If you’re considering becoming a foster carer, it’s important to understand the different types of fostering. There are many different types of foster care that are available at Compass, which are completely dependent on a child or young person’s individual needs or circumstances.
There are a lot of other crucial things to consider when deciding which fostering option is right for you, like your skillset, lifestyle or family. For example, there are certain types of foster care that would be better suited for carers who specialise in that area, whereas others would be better suited for those who carry a variety of different skills and experience.
Here at Compass Fostering, we take special care to ensure that we can support each child and young person’s specific needs. Therefore, we provide comprehensive training and support to all of our foster carers so that they can offer the best care available to their child or young person.
Short term fostering
One of the most sought after types of fostering in the UK is short term fostering. This arrangement occurs when a child is in need of support for a short period of time, ranging from a few days to a couple of years. Short term fostering is relatively similar to emergency fostering and is always temporary until the child can return to their birth family or a permanent arrangement is made for them.
In many instances, a child or a young person may be brought into foster care due to unforeseen emergencies. Emergency fostering often happens with very short notice, with little time to prepare. The placement can last for a night or even a few weeks, with the potential to turn long term depending on family circumstances.
Respite foster care is when foster children take a short-term stay with another foster family in order to their birth family or primary foster carer a break. Respite fostering usually only occurs for a couple of days, so that foster carers are given the chance to rewind and not become overwhelmed. Respite fostering is extremely valuable if the foster family is experiencing difficulties.
Long term fostering
Another common fostering option is long term fostering, which is where foster children remain with their foster family for an extended period of time. This is an ideal option for many children and young people in care, as it provides them with the opportunity to experience a secure and loving home. Long term fostering is also a great alternative for adoption.
Therapeutic fostering is an arrangement for children or young people who have experienced significant neglect or trauma and would benefit from therapeutic care. During this placement, foster carers will assist in the healing process for the child under their care using skills from an enhanced training programme provided by Compass.
Unaccompanied asylum-seeking children (UASC)
Currently across the UK, there is a major shortage of fostering families who can offer unaccompanied asylum-seeking children (UASC) a safe refuge. Many of these children have travelled for miles to escape horrific incidents in their home country and will require additional support due to their heightened vulnerability.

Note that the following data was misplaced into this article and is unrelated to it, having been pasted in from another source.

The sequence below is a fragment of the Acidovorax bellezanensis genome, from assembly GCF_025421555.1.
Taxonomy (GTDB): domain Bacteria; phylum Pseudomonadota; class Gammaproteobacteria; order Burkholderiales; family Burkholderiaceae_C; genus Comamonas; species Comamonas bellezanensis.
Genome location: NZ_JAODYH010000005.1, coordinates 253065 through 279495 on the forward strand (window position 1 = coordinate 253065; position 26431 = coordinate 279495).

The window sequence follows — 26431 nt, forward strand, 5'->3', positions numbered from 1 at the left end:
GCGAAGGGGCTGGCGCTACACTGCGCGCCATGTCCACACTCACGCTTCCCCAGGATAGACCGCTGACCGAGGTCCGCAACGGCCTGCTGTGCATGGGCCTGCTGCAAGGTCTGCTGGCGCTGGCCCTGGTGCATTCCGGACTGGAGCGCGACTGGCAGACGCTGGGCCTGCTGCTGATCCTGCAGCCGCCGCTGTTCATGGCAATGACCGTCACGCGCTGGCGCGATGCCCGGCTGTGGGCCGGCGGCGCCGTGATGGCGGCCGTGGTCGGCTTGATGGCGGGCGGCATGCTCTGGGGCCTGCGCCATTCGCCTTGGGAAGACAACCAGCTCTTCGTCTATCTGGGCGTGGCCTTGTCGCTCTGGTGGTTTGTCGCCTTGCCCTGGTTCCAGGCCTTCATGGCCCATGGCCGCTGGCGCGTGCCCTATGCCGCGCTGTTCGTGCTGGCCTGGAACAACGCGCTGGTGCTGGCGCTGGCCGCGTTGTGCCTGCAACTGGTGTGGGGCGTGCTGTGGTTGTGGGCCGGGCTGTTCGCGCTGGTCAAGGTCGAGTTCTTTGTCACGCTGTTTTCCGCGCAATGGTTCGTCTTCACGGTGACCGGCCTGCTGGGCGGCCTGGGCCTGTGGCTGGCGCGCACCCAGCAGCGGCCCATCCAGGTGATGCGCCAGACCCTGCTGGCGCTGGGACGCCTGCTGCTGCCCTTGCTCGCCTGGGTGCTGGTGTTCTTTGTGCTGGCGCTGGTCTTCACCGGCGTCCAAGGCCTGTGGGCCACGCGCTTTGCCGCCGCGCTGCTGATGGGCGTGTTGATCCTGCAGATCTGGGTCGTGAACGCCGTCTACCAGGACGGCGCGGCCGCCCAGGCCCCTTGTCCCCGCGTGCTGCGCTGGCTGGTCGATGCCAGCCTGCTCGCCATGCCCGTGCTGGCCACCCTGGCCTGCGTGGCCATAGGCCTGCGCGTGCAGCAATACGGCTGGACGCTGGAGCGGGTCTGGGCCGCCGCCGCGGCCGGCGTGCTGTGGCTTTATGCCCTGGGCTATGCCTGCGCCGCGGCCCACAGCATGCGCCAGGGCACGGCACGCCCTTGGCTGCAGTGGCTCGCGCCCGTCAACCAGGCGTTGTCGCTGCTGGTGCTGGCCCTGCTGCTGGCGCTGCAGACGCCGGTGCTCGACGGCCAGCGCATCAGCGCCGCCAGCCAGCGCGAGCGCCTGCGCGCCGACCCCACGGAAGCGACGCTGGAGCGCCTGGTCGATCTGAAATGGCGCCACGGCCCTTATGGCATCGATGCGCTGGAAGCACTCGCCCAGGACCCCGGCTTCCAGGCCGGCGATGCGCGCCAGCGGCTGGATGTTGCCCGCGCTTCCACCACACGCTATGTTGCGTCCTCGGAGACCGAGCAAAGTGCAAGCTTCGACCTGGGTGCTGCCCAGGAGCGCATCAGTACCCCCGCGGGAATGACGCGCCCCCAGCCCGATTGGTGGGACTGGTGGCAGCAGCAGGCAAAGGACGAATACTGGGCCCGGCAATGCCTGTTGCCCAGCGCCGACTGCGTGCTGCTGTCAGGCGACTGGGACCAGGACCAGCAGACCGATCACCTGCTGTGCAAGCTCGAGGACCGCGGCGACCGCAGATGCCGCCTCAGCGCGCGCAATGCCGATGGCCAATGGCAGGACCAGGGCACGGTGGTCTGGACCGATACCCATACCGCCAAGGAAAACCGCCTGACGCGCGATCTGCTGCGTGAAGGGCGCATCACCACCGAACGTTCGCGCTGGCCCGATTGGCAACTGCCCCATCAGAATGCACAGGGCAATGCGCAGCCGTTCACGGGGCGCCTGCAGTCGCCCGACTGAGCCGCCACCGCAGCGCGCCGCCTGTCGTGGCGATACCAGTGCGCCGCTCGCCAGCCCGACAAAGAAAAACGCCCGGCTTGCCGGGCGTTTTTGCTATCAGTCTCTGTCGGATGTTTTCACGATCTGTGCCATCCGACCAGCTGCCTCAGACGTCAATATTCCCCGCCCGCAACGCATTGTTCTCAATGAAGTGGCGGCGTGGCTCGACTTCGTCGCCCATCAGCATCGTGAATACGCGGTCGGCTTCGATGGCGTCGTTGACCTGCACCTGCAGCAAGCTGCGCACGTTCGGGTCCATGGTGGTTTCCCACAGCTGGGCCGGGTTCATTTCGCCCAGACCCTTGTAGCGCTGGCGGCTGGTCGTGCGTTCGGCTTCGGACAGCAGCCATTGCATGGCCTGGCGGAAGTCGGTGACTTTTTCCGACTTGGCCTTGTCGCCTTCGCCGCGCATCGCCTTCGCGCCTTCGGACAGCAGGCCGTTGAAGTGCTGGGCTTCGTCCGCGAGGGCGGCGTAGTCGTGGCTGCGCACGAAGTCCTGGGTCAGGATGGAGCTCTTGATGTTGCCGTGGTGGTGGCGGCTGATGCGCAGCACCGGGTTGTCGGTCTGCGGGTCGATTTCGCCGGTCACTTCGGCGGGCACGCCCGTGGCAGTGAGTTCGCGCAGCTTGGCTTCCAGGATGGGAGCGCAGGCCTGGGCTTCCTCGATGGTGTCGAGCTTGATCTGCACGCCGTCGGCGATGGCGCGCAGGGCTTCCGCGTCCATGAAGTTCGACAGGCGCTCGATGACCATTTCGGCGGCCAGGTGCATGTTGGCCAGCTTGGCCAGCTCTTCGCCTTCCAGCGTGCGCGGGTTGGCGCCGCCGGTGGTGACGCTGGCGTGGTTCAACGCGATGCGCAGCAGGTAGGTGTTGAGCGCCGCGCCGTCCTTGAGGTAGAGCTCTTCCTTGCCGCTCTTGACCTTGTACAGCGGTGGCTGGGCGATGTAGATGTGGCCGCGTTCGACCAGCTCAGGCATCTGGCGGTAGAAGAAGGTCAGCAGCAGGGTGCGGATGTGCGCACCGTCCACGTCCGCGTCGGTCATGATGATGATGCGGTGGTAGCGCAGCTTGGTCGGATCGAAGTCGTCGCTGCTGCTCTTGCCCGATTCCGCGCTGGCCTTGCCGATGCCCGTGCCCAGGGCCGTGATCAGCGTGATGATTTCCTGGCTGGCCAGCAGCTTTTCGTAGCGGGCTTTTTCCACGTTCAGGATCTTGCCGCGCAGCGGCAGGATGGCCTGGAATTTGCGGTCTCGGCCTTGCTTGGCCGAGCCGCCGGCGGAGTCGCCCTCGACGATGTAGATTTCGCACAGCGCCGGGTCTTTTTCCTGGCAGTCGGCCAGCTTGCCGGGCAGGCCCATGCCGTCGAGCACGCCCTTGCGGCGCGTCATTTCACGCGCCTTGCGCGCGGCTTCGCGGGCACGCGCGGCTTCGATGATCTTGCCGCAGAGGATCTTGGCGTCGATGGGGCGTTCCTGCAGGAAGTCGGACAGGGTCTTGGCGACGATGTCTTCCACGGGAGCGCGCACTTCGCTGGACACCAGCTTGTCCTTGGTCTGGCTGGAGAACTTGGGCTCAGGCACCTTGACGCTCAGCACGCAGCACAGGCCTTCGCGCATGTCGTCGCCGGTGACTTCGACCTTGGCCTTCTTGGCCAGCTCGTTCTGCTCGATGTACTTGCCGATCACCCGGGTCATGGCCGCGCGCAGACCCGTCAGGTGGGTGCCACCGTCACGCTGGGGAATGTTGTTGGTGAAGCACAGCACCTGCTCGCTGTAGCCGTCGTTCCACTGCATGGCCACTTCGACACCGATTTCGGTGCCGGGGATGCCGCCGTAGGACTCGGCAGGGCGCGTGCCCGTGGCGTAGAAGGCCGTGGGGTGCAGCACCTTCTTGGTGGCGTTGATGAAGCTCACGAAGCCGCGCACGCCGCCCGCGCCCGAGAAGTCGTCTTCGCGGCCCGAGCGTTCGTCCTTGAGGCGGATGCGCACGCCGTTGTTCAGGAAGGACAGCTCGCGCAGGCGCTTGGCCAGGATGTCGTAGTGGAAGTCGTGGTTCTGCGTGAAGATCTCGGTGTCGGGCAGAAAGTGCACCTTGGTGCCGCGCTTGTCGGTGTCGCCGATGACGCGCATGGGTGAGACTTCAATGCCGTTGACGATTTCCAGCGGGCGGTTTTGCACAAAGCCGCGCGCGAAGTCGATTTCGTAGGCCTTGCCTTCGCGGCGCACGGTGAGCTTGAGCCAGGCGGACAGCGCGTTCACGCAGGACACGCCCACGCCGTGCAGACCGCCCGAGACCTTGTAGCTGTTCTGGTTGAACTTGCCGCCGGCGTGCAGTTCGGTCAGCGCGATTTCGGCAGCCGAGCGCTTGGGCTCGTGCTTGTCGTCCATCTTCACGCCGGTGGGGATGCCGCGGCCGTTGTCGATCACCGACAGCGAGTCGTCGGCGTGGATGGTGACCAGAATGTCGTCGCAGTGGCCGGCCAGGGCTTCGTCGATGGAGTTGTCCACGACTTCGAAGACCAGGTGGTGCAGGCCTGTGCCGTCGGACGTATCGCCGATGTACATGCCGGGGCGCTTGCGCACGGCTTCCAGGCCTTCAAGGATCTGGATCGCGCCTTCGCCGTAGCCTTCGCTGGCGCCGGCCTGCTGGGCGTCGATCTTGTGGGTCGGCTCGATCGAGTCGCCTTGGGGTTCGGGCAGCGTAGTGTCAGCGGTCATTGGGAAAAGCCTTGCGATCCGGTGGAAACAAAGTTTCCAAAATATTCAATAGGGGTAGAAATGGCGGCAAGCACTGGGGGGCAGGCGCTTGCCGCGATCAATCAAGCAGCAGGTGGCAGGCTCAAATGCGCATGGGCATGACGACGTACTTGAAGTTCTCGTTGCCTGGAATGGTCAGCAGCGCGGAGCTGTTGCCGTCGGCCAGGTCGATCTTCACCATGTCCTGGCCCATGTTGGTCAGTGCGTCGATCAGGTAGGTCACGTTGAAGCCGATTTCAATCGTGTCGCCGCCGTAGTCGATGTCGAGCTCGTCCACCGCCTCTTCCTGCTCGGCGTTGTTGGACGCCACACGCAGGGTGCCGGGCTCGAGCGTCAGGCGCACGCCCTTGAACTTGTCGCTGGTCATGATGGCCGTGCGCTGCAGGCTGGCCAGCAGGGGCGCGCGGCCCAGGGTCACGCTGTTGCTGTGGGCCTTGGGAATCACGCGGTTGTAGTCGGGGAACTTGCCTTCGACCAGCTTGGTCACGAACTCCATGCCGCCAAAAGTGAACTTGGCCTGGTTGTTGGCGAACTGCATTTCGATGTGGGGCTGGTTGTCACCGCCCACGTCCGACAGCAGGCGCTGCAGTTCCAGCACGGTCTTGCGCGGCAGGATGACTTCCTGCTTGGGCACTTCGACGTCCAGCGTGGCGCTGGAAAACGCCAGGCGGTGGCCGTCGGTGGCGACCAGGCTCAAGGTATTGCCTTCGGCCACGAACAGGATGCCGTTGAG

Parent and child fostering (P&C)
During a parent and child fostering arrangement, a mother and/or father and their child(ren) will live with a foster carer while they are unable to look after their child themselves. This can occur for a variety of different reasons, and our foster carers will be responsible for helping the parents develop their parental skills in a warm, nurturing family environment.
Step through fostering
Compass believes that all children and young people deserve a secure family home, which is why we developed a step through programme. Step through fostering is where a child will transition from one of our residential homes to live with a foster family, which we believe has the potential to drastically improve their lives.
Disability and additional needs fostering
At Compass we offer specialist training and support for foster carers who can offer their home and time to look after a child with disabilities. These can range from physical disabilities to learning difficulties and other complex health needs such as autism and ADHD. While some may refer to these children as having ‘special needs’, it’s important to note that this can be seen as offensive terminology, as people with disabilities have the same right to having their needs met as anyone else.
Staying Put arrangements are for young people in care who have established strong attachments with their foster carers, as it enables them to continue living under their care after they turn 18. The Staying Put arrangement helps to elevate some of the pressure that young people may have about becoming independent if they aren’t ready to, and they can continue to access support.
What is kinship care?
Kinship care occurs when parents are unable to provide adequate care for their children and their family members or friends step in to help rather than foster carers. Kinship care arrangements are often informal, but many of them involve varying degrees of state involvement or oversight.
If you’d like more information about the different types of fostering, or if you have any questions about how to become a foster parent, feel free to get in touch with us today. Our team of friendly experts will be happy to answer you.